Until now, it has been nearly impossible for many, even those at risk, to get a prescription for the antiviral. That seems to be changing, and President Joe Biden announced this week that there is “sufficient supplyof the medicine.

“We were very restrictive about who we used them because we wanted to use them in people with the highest absolute risk of severe disease,” Venkatesh said. This meant that many people, even those at moderate risk of severe disease, did not receive treatment due to supply issues.

But we’re heading to a different place now. Finished 630,000 packets from Paxlovid are currently available.

Many doctors are still prescribing these treatments out of a scarcity mindset, Venkatesh said, when they need to adopt a more regular treatment mindset. The recommendations can be readjusted if the supply is again insufficient, he added.

“We should be in a place — both nationally and in any given state — where anyone who meets the criteria can be treated, but we need to rebalance our thinking about that,” Venkatesh said.

Make your decision as soon as possible

There is currently no definitive guidance on whether asymptomatic people should take Paxlovid. Some doctors believe that all at-risk people with asymptomatic COVID should start Paxlovid immediately to prevent the disease from getting worse. Others argue that Paxlovid only has an impact in people who are already symptomatic.

Doctors generally agree that many people will be fine without the drug. “Young, healthy, vaccinated, low-risk people who aren’t symptomatic probably don’t need Paxlovid,” Lew said.

Whatever you decide, you will want to make that decision quickly because Paxlovid works best when taken as close to the start of the infection as possible. Based on data from clinical trials of Paxlovid and antiviral drugs used for other infectious diseases like the flu, it’s widely accepted that antivirals become less effective the longer people wait to start taking them, according to Venkatesh.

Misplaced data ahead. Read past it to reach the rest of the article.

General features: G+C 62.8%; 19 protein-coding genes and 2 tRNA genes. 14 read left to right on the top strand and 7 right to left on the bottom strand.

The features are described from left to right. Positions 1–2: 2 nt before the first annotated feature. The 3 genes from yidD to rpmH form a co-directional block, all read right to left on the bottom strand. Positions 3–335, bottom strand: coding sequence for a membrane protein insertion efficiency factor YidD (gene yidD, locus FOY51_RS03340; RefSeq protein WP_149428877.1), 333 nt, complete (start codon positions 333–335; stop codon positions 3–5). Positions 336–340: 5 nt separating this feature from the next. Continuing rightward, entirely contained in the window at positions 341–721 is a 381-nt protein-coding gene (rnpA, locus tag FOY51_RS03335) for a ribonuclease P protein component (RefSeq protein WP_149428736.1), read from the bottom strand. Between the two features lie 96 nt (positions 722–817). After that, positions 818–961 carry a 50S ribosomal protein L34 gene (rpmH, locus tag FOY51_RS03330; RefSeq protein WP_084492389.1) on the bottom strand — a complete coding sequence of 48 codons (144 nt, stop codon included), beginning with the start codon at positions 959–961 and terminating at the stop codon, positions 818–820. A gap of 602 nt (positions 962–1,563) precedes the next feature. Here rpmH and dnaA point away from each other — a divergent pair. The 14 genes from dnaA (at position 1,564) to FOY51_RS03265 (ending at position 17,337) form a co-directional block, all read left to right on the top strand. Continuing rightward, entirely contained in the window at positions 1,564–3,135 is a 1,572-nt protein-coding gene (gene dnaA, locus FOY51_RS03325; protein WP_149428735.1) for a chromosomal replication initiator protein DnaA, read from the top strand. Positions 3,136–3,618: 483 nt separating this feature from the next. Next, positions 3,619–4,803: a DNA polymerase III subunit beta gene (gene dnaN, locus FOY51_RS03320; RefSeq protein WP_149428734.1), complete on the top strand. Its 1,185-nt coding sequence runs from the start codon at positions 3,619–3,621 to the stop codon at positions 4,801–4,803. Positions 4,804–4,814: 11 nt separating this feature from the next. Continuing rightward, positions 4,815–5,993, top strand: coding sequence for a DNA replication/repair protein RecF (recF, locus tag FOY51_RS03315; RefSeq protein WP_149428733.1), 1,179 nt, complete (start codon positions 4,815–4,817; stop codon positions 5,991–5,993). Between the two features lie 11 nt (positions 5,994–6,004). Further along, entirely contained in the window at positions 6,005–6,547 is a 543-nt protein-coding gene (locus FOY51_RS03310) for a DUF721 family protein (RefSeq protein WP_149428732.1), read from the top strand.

If you’re not sure if you should take Paxlovid, talk to your doctor or visit a local urgent care center (which can be done virtually). Keep in mind that Paxlovid interacts with a handful of other drugs including statins, protease inhibitors, some immunosuppressants, and antipsychotics which are generally taken for the exact conditions that put people at risk for COVID in the first place. For those who are at risk but cannot take Paxlovid due to other medications, alternative treatments exist.

And remember: Paxlovid is not 100% effective – some people will take the full five day course, feel better, then test positive again and need different treatment.

“Recommendations can be very different depending on your age, medical conditions, other medications you take, and whether you know where and when you were exposed,” Lew said.

Experts are still learning about COVID-19. The information in this story is what was known or available at the time of publication, but advice may change as scientists discover more about the virus. Please consult the Centers for Disease Control and Prevention for the most current recommendations.